Socrates lived in Athens about four hundred years before Jesus Christ was born. As a boy he was ugly, undersized and had a flat nose and bulging eyes. His father was a poor stone-cutter, so he was always rather shabbily dressed.
Like other boys of his age he went to school, where the most important lessons were music and gymnastics. He also learned some science and mathematics and a little about the stars, but not nearly so much history and geography as children learn today. This strange little creature with the short neck and plain face was a thoughtful child. He watched his companions all the time and allowed very few things to escape his notice.
Socrates did not have a big house or fine furniture. He did not seem to want either wealth or beautiful possessions. As he grew older, he began to think very little of bodily comfort and pleasure. He gave his mind to all that was noble, honorable and just.
Socrates went round the town on foot and talked to people. The Athenians began to look for his familiar figure in the streets and to say to their friends, “Yes, that’s Socrates, come along and talk to him.” After sometime Socrates became famous as a teacher. He wandered along the roads and stood in the market places, talking to anyone who cared to greet him. His listeners were often confused after they had argued with him or answered his questions, Socrates told his countrymen that everyone must learn to think for himself, so that by using his reason he would have the power to see what was right, just, true and beautiful, and so shape his own conduct.
He wanted Athens to be a perfect state. He told everyone-both his pupils and his other followers – that this could only happen if every citizen educated his own mind to see what was right and noble. He believed that questioning and discussion would help them do this and so he was forever talking to them in the open streets.
When Socrates was an old man, his fame had spread far and wide. The house of many a rich man opened its doors to him, for people felt honored to have him as their guest. By degrees a special group of pupils gathered around him and followed him wherever he went. Among them was a young man called Plato, who treasured every word which his master uttered and in later years became as famous a teacher as Socrates himself.
But although many people loved the old man and delighted in his wisdom, there were some who did not approve of him. He taught that man’s own mind influenced his conduct more than the Gods. This seemed to some people a new and wicked idea. He said that there were higher and nobler deeds than making sacrifices to Athens and the other Gods of Greece, and many people thought that he was leading the young astray, questioning all that they had been taught to believe and filling their minds with doubt.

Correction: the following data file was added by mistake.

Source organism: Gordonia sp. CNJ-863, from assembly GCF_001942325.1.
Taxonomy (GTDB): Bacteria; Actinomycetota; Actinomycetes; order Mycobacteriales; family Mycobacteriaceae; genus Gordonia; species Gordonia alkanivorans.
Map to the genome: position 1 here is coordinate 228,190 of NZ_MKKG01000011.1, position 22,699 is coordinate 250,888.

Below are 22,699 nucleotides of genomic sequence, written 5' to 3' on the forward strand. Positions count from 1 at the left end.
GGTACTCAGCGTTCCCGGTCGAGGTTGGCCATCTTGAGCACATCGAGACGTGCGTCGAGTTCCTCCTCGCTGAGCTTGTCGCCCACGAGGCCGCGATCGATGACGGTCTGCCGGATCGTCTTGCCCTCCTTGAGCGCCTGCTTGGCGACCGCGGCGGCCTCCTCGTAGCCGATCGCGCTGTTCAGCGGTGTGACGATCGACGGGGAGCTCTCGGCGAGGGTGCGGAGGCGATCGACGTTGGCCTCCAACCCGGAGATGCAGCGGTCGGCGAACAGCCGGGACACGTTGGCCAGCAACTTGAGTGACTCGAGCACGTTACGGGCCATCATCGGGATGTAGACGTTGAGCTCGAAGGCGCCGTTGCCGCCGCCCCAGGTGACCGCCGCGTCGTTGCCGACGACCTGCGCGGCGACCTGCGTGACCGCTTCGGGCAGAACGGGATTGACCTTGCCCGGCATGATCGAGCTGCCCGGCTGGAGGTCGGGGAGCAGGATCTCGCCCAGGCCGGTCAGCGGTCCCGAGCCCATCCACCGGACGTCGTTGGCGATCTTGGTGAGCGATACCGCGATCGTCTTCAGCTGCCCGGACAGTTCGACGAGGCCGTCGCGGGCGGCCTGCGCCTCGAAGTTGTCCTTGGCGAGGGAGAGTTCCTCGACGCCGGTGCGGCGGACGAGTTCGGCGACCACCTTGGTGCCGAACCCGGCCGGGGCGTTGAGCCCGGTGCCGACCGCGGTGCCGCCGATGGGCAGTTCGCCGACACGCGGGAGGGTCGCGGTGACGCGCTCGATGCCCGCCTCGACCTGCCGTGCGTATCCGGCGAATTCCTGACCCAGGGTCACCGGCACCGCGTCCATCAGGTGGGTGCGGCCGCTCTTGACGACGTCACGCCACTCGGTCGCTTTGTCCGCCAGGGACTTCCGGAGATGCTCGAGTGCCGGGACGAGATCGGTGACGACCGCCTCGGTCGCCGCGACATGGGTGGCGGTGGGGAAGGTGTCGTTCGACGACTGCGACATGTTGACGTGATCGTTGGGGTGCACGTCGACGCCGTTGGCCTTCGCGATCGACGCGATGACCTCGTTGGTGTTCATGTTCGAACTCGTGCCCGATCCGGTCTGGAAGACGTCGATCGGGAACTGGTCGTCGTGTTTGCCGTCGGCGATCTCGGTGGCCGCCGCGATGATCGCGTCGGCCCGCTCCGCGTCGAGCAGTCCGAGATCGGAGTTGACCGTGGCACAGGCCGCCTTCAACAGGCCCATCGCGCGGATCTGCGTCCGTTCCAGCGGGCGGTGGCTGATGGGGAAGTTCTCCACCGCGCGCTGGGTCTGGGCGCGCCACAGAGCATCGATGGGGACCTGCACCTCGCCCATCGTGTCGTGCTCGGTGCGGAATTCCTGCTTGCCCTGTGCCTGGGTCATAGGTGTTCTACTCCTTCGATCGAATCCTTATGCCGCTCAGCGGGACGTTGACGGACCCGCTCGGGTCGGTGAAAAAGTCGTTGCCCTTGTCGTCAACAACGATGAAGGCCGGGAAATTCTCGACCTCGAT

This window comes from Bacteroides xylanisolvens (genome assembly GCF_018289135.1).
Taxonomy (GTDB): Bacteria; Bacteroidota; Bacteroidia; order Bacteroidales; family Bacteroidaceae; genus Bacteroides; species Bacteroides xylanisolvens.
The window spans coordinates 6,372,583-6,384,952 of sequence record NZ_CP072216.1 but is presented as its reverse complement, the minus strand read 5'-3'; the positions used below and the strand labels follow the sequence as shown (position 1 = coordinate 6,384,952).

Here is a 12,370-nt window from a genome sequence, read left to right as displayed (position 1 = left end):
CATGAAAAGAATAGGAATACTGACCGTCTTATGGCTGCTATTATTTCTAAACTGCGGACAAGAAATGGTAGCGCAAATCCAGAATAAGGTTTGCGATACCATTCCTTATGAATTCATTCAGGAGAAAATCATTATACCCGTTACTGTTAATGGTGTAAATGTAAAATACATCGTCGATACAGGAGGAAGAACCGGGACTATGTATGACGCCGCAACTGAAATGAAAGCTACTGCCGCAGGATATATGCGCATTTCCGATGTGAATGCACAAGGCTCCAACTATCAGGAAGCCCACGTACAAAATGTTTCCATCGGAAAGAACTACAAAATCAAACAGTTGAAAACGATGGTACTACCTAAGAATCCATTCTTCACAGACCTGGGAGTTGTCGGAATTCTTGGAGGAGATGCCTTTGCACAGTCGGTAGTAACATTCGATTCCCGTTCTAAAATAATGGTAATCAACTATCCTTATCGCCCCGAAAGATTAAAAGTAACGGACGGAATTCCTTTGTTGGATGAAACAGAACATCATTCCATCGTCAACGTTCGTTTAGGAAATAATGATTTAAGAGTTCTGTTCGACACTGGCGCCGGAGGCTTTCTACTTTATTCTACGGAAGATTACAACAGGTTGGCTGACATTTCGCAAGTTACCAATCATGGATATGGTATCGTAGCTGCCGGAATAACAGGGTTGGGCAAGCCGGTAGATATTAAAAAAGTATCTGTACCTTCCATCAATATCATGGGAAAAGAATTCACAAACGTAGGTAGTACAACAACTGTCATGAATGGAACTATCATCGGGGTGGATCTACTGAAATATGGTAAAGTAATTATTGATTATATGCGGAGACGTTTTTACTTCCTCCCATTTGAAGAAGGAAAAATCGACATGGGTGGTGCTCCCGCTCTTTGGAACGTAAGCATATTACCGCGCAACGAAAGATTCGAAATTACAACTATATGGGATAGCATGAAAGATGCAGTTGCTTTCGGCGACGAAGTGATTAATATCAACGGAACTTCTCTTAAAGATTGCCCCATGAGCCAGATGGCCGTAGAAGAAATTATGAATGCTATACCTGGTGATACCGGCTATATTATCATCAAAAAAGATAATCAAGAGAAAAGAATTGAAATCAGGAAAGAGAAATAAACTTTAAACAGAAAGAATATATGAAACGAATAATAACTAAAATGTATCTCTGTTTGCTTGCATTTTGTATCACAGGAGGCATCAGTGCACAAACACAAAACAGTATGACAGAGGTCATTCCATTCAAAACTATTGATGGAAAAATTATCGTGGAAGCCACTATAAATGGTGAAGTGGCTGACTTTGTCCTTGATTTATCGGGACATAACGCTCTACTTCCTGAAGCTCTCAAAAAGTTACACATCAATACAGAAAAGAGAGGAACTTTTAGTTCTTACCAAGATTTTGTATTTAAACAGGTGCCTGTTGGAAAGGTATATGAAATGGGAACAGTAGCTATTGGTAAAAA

The men who were governing Athens summoned Socrates to appear before them and to stand his trial. His friends begged him to escape or to hide until the storm had blown over. But Socrates was no coward. He knew that he had done nothing wrong and that he had only taught what he believed to be just, true and honorable and so he went to the court. His clothes and shoes were dusty and travel-stained. But everyone knew that a noble heart beat under the shabby garments.
He made a powerful and dignified speech. He told the Athenians that they would gain nothing by taking away the last few years of his life, but that he was willing to die many deaths for what he believed to be right.
The judges listened to him, questioned him and condemned him to death. The old man made no complaint. He leaned on his stick, looking round the crowded courtroom. Plato and his other pupils were there in the court all time. “No evil can happen to a good man,” he told them “either in life or after death, so be of good cheer. I have to go. The hour of my departure has arrived and we go our ways, I to die and you to live.”
Then the soldiers came and took him away to prison. His wife followed with his three children. Many of his favorite pupils were also with him. For a long time, they talked to him and he taught them many wise lessons which they treasured in their hearts. But all the time his friends knew that Socrates would die soon. They were sad. “For,” as Plato wrote, “he was like a father of whom we were being bereaved and we were about to pass the rest of our lives as orphans.”
After the sun had set behind the tree-tops, the jailor came in and asked Socrates to prepare for death. In Athens, when people were condemned to die, they were given a cup of poison. Socrates knew this and he nodded to the jailor who looked at him sadly saying, “You, Socrates, whom I know to be the noblest and gentlest and best of all who ever came to this place, will not be angry with me when I ask you to drink the poison for others, and not I are the guilty cause.” Bursting into tears he went out and returned with a cup of poison.
“May the Gods prosper my journey from this to the other world,” said Socrates and lifted the cup to his lips. His pupils tried to keep back their tears, but one sobbed aloud and this distressed the others and soon, the room was filled with the sound of weeping.
Socrates paused, with the unfinished cup of poison in his hands. “What’s this strange noise?” he asked. “I have heard that a man should die in peace. You mustn’t cry. Be silent and have patience.” He looked around, remembering something. “Crito,” he whispered to one of his pupils, “Can you do me a favour ? I owe a cock to Aesculapius. Will you pay the debt ?”
“It shall be paid,” said Crito. “Is there anything else ?” He waited, but there was no answer, for “Socrates, the greatest of all the Greeks, was dead.”